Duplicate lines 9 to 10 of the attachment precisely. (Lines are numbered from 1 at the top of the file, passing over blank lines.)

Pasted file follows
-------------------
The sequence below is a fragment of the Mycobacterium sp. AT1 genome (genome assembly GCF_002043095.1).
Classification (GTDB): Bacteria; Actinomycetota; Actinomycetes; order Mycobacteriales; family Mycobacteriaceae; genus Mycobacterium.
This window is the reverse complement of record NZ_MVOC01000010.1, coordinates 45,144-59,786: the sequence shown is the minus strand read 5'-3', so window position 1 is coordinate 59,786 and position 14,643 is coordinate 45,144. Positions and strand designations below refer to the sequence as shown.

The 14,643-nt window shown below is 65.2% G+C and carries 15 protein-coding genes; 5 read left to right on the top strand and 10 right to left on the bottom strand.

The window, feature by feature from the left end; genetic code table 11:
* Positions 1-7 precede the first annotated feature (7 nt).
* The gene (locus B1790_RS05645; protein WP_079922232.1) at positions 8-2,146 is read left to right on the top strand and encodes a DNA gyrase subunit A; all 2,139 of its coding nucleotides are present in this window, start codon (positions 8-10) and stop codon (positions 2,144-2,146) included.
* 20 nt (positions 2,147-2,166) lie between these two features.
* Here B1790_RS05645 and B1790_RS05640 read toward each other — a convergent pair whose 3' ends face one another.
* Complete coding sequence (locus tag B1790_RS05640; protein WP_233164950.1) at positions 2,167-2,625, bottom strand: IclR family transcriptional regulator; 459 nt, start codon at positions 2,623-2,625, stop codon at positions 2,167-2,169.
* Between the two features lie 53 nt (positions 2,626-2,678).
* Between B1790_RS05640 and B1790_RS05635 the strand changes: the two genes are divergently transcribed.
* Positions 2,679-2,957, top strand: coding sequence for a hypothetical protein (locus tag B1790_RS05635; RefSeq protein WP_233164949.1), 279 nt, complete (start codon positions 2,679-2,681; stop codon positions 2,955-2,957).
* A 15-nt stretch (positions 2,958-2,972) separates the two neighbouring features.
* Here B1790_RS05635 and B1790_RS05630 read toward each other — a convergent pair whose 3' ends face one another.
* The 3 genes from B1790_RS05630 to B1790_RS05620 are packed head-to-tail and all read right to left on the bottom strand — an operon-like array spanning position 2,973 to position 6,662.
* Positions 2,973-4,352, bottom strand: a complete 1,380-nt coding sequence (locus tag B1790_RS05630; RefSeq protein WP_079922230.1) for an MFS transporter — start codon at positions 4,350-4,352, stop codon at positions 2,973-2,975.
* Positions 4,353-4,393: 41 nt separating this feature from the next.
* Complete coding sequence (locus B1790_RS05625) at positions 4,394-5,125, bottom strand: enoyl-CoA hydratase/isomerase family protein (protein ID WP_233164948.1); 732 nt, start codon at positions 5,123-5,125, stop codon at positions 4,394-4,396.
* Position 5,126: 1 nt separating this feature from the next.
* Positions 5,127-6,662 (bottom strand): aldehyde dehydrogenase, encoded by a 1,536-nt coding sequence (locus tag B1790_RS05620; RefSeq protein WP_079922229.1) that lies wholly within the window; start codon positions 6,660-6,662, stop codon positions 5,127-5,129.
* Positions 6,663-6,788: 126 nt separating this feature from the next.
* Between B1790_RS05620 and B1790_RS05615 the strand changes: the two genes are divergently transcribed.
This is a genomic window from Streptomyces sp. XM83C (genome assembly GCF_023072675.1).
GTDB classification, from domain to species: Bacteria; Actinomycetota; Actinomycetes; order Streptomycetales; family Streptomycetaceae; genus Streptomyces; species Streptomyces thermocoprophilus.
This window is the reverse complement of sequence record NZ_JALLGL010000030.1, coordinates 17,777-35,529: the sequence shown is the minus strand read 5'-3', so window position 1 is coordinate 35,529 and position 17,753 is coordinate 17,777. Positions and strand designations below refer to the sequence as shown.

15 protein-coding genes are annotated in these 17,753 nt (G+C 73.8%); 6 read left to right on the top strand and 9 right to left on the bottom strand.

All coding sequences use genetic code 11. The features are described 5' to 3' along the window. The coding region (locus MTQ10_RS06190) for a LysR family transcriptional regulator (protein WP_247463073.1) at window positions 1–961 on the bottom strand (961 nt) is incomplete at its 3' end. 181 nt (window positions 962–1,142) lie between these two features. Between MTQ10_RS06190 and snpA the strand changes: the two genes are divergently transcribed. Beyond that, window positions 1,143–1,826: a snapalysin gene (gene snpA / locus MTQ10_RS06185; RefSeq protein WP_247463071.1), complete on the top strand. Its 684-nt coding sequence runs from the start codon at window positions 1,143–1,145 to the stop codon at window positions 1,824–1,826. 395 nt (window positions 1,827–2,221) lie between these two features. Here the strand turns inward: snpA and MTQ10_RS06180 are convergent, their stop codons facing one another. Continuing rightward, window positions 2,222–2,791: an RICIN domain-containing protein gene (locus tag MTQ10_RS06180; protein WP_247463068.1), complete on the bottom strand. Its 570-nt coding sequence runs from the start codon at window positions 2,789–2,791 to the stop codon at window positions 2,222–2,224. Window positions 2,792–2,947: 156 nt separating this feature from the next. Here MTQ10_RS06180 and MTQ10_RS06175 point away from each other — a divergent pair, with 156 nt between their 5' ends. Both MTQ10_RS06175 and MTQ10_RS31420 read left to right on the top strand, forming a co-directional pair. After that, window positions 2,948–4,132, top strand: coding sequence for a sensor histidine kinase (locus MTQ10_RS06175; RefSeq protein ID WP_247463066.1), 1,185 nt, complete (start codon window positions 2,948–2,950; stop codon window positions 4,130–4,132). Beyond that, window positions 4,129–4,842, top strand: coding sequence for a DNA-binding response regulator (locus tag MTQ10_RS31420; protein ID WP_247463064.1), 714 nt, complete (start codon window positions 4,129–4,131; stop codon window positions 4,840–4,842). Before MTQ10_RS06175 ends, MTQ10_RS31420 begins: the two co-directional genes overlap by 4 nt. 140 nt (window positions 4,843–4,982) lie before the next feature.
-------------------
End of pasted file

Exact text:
* Here B1790_RS05645 and B1790_RS05640 read toward each other — a convergent pair whose 3' ends face one another.
* Complete coding sequence (locus tag B1790_RS05640; protein WP_233164950.1) at positions 2,167-2,625, bottom strand: IclR family transcriptional regulator; 459 nt, start codon at positions 2,623-2,625, stop codon at positions 2,167-2,169.